I will keep repeating as long as you keep ignoring it.

    Until you address what I am repeating you give the appearence of a lying loser not worth my time.

    So either address it or fuck off.

     
  • At 4:25 PM, Blogger blipey said…

    Joe, the sentence is one word long. Does it have a meaning that can be explained with more than one word? Sure. But that's not what we're talking about. We're talking about the number of words in the sentence "Go!".

    For example the sentence, "NASA is a crappy organization.", has 5 words. We could write a book about the meaning of that sentence, but that doesn't change the number of words in the sentence: 5.

    The point of this is that you hold the position that it is impossible to do something as simple as count the number of words in a sentence.

    If that simple task is impossible what hope do we have of calculating the information content of cake?

     
  • At 4:29 PM, Blogger blipey said…

    Summing up:

    Joe says he has calculated the information content of a biological object.

    Joe says it is impossible to ascertain the number of words in any sentence.

    Joe also claims that his ideas are simple enough to include in grade school texts. Try asking a 3rd grader how many words are in the sentence "Where is the calculator?"

    According to Joe, all those 3rd graders will be fucking ignorant, evotard, clowns....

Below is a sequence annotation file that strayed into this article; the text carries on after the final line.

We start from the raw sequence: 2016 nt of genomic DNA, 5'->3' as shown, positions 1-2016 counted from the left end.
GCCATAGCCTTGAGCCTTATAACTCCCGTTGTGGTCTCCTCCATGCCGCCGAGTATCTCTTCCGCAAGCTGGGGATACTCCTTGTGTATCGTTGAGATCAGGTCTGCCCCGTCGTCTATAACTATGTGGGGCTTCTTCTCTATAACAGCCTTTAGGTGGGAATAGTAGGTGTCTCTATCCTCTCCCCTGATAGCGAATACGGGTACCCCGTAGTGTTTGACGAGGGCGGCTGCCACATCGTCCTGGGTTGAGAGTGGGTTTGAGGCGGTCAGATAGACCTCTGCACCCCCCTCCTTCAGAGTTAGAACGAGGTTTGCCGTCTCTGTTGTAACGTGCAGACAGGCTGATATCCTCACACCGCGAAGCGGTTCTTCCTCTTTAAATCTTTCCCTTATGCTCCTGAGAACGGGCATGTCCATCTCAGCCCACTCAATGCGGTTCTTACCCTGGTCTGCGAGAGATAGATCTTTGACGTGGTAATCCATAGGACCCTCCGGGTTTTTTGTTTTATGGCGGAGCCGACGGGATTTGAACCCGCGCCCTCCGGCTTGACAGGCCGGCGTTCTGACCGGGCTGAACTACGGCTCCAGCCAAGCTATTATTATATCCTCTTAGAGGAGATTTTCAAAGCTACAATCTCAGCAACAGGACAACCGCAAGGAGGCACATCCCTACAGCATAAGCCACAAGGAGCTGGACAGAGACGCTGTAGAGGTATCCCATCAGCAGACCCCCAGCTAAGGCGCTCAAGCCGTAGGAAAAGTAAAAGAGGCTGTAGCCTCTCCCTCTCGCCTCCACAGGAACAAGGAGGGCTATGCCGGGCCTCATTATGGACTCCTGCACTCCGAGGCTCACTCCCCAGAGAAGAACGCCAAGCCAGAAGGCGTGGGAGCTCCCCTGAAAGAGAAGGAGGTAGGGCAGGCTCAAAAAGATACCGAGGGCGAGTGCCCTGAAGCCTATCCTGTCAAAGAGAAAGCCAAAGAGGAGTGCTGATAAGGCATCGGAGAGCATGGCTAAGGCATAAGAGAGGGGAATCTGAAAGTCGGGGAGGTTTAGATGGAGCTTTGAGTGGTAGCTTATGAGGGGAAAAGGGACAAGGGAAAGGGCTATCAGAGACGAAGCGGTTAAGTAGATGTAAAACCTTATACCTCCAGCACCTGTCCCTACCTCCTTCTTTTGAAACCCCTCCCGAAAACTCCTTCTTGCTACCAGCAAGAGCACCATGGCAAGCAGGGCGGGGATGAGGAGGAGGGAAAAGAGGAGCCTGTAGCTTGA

• At 7:35 AM, Blogger Joe G said…

    blipey:
    Joe, the sentence is one word long.

    Not according to YOUR reference you fucking piece of shit.

    Why do you keep ignoring your reference?

    Do you really think your ignorance is some sort of refutation?

     
  • At 7:52 AM, Blogger Joe G said…

    blipey:
    Joe says he has calculated the information content of a biological object.

    I did and you choked on it.


    blipey:
    Joe says it is impossible to ascertain the number of words in any sentence.

    Liar- I never said that.

    blipey:
    Joe also claims that his ideas are simple enough to include in grade school texts. Try asking a 3rd grader how many words are in the sentence "Where is the calculator?"

    I did something better- I have asked several English teachers/ grammer profesionals.

    They all agree with me- understood words are part of the sentence.

    So fuck you asshole.

     
  • At 8:24 AM, Blogger Zachriel said…

    blipey: Number of words in the sentence, "Where is the calculator?":

    blipey: 4
    zachriel: ?
    joe: ?


    Joe G: blipey's reference says at least 5.